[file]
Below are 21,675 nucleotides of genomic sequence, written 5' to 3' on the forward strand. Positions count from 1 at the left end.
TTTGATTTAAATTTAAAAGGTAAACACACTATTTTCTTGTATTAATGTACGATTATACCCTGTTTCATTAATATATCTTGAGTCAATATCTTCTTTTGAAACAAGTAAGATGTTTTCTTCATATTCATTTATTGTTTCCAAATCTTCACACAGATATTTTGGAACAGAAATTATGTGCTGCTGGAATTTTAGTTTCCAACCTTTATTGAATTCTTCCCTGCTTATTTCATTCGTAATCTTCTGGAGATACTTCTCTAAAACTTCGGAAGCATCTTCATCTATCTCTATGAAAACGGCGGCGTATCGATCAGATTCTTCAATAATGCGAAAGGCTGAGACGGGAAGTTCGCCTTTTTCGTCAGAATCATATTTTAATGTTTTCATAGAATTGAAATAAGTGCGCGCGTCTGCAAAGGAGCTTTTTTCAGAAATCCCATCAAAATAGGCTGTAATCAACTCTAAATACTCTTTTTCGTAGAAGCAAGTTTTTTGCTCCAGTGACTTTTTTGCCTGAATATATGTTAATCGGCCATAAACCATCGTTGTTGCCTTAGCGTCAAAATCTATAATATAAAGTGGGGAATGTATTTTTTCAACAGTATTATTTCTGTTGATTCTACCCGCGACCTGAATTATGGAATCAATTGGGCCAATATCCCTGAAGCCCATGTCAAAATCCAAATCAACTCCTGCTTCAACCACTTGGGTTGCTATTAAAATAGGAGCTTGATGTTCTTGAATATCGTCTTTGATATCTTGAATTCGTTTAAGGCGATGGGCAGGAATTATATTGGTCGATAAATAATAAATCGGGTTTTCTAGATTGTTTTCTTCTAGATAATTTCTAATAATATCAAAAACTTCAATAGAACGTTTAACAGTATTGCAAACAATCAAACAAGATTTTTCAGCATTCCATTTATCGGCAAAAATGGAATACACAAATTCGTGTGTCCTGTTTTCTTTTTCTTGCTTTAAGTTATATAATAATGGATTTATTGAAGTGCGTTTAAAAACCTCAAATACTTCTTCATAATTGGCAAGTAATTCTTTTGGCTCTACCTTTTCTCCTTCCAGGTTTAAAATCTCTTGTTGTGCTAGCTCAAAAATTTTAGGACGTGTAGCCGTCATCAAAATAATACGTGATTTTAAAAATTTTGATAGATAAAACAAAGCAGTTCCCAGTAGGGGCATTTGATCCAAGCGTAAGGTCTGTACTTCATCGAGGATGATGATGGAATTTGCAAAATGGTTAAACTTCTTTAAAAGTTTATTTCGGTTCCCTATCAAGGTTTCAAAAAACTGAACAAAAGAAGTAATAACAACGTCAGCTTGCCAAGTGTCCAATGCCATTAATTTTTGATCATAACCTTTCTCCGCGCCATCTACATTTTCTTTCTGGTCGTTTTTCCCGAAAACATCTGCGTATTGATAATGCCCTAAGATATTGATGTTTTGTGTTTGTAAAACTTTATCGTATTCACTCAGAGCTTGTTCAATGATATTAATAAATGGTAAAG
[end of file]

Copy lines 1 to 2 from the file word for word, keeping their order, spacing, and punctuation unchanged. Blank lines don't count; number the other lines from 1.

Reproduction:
Below are 21,675 nucleotides of genomic sequence, written 5' to 3' on the forward strand. Positions count from 1 at the left end.
TTTGATTTAAATTTAAAAGGTAAACACACTATTTTCTTGTATTAATGTACGATTATACCCTGTTTCATTAATATATCTTGAGTCAATATCTTCTTTTGAAACAAGTAAGATGTTTTCTTCATATTCATTTATTGTTTCCAAATCTTCACACAGATATTTTGGAACAGAAATTATGTGCTGCTGGAATTTTAGTTTCCAACCTTTATTGAATTCTTCCCTGCTTATTTCATTCGTAATCTTCTGGAGATACTTCTCTAAAACTTCGGAAGCATCTTCATCTATCTCTATGAAAACGGCGGCGTATCGATCAGATTCTTCAATAATGCGAAAGGCTGAGACGGGAAGTTCGCCTTTTTCGTCAGAATCATATTTTAATGTTTTCATAGAATTGAAATAAGTGCGCGCGTCTGCAAAGGAGCTTTTTTCAGAAATCCCATCAAAATAGGCTGTAATCAACTCTAAATACTCTTTTTCGTAGAAGCAAGTTTTTTGCTCCAGTGACTTTTTTGCCTGAATATATGTTAATCGGCCATAAACCATCGTTGTTGCCTTAGCGTCAAAATCTATAATATAAAGTGGGGAATGTATTTTTTCAACAGTATTATTTCTGTTGATTCTACCCGCGACCTGAATTATGGAATCAATTGGGCCAATATCCCTGAAGCCCATGTCAAAATCCAAATCAACTCCTGCTTCAACCACTTGGGTTGCTATTAAAATAGGAGCTTGATGTTCTTGAATATCGTCTTTGATATCTTGAATTCGTTTAAGGCGATGGGCAGGAATTATATTGGTCGATAAATAATAAATCGGGTTTTCTAGATTGTTTTCTTCTAGATAATTTCTAATAATATCAAAAACTTCAATAGAACGTTTAACAGTATTGCAAACAATCAAACAAGATTTTTCAGCATTCCATTTATCGGCAAAAATGGAATACACAAATTCGTGTGTCCTGTTTTCTTTTTCTTGCTTTAAGTTATATAATAATGGATTTATTGAAGTGCGTTTAAAAACCTCAAATACTTCTTCATAATTGGCAAGTAATTCTTTTGGCTCTACCTTTTCTCCTTCCAGGTTTAAAATCTCTTGTTGTGCTAGCTCAAAAATTTTAGGACGTGTAGCCGTCATCAAAATAATACGTGATTTTAAAAATTTTGATAGATAAAACAAAGCAGTTCCCAGTAGGGGCATTTGATCCAAGCGTAAGGTCTGTACTTCATCGAGGATGATGATGGAATTTGCAAAATGGTTAAACTTCTTTAAAAGTTTATTTCGGTTCCCTATCAAGGTTTCAAAAAACTGAACAAAAGAAGTAATAACAACGTCAGCTTGCCAAGTGTCCAATGCCATTAATTTTTGATCATAACCTTTCTCCGCGCCATCTACATTTTCTTTCTGGTCGTTTTTCCCGAAAACATCTGCGTATTGATAATGCCCTAAGATATTGATGTTTTGTGTTTGTAAAACTTTATCGTATTCACTCAGAGCTTGTTCAATGATATTAATAAATGGTAAAG